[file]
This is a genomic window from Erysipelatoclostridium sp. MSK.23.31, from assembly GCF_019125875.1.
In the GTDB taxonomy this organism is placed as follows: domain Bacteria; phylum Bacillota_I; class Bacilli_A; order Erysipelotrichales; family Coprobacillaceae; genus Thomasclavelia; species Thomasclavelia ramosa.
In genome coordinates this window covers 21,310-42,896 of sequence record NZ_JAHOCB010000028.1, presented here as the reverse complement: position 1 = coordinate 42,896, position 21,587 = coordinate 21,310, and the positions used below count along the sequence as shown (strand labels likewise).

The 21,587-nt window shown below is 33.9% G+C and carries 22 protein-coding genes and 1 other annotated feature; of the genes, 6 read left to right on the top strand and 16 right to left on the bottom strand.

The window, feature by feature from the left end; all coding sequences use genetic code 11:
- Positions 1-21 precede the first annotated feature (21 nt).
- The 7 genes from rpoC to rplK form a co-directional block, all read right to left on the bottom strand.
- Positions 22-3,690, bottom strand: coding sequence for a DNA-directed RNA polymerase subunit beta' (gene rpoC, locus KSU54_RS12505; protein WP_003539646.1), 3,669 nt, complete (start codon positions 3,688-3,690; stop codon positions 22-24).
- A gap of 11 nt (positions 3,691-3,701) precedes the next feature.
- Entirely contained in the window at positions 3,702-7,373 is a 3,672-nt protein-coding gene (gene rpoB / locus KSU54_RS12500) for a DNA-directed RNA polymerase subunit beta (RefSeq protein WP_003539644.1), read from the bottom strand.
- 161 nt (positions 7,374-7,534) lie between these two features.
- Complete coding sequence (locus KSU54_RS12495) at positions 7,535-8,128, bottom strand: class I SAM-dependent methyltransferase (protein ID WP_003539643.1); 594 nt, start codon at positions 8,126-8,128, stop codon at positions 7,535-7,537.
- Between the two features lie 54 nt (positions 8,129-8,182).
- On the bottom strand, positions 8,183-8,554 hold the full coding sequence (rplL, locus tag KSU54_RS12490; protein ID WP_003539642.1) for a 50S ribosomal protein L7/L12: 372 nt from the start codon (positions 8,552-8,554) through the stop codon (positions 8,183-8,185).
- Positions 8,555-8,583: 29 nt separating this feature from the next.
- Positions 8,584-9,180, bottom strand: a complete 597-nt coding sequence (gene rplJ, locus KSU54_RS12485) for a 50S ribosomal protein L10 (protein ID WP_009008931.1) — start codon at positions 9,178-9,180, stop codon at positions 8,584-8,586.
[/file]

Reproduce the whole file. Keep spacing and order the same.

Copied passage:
This is a genomic window from Erysipelatoclostridium sp. MSK.23.31, from assembly GCF_019125875.1.
In the GTDB taxonomy this organism is placed as follows: domain Bacteria; phylum Bacillota_I; class Bacilli_A; order Erysipelotrichales; family Coprobacillaceae; genus Thomasclavelia; species Thomasclavelia ramosa.
In genome coordinates this window covers 21,310-42,896 of sequence record NZ_JAHOCB010000028.1, presented here as the reverse complement: position 1 = coordinate 42,896, position 21,587 = coordinate 21,310, and the positions used below count along the sequence as shown (strand labels likewise).

The 21,587-nt window shown below is 33.9% G+C and carries 22 protein-coding genes and 1 other annotated feature; of the genes, 6 read left to right on the top strand and 16 right to left on the bottom strand.

The window, feature by feature from the left end; all coding sequences use genetic code 11:
- Positions 1-21 precede the first annotated feature (21 nt).
- The 7 genes from rpoC to rplK form a co-directional block, all read right to left on the bottom strand.
- Positions 22-3,690, bottom strand: coding sequence for a DNA-directed RNA polymerase subunit beta' (gene rpoC, locus KSU54_RS12505; protein WP_003539646.1), 3,669 nt, complete (start codon positions 3,688-3,690; stop codon positions 22-24).
- A gap of 11 nt (positions 3,691-3,701) precedes the next feature.
- Entirely contained in the window at positions 3,702-7,373 is a 3,672-nt protein-coding gene (gene rpoB / locus KSU54_RS12500) for a DNA-directed RNA polymerase subunit beta (RefSeq protein WP_003539644.1), read from the bottom strand.
- 161 nt (positions 7,374-7,534) lie between these two features.
- Complete coding sequence (locus KSU54_RS12495) at positions 7,535-8,128, bottom strand: class I SAM-dependent methyltransferase (protein ID WP_003539643.1); 594 nt, start codon at positions 8,126-8,128, stop codon at positions 7,535-7,537.
- Between the two features lie 54 nt (positions 8,129-8,182).
- On the bottom strand, positions 8,183-8,554 hold the full coding sequence (rplL, locus tag KSU54_RS12490; protein ID WP_003539642.1) for a 50S ribosomal protein L7/L12: 372 nt from the start codon (positions 8,552-8,554) through the stop codon (positions 8,183-8,185).
- Positions 8,555-8,583: 29 nt separating this feature from the next.
- Positions 8,584-9,180, bottom strand: a complete 597-nt coding sequence (gene rplJ, locus KSU54_RS12485) for a 50S ribosomal protein L10 (protein ID WP_009008931.1) — start codon at positions 9,178-9,180, stop codon at positions 8,584-8,586.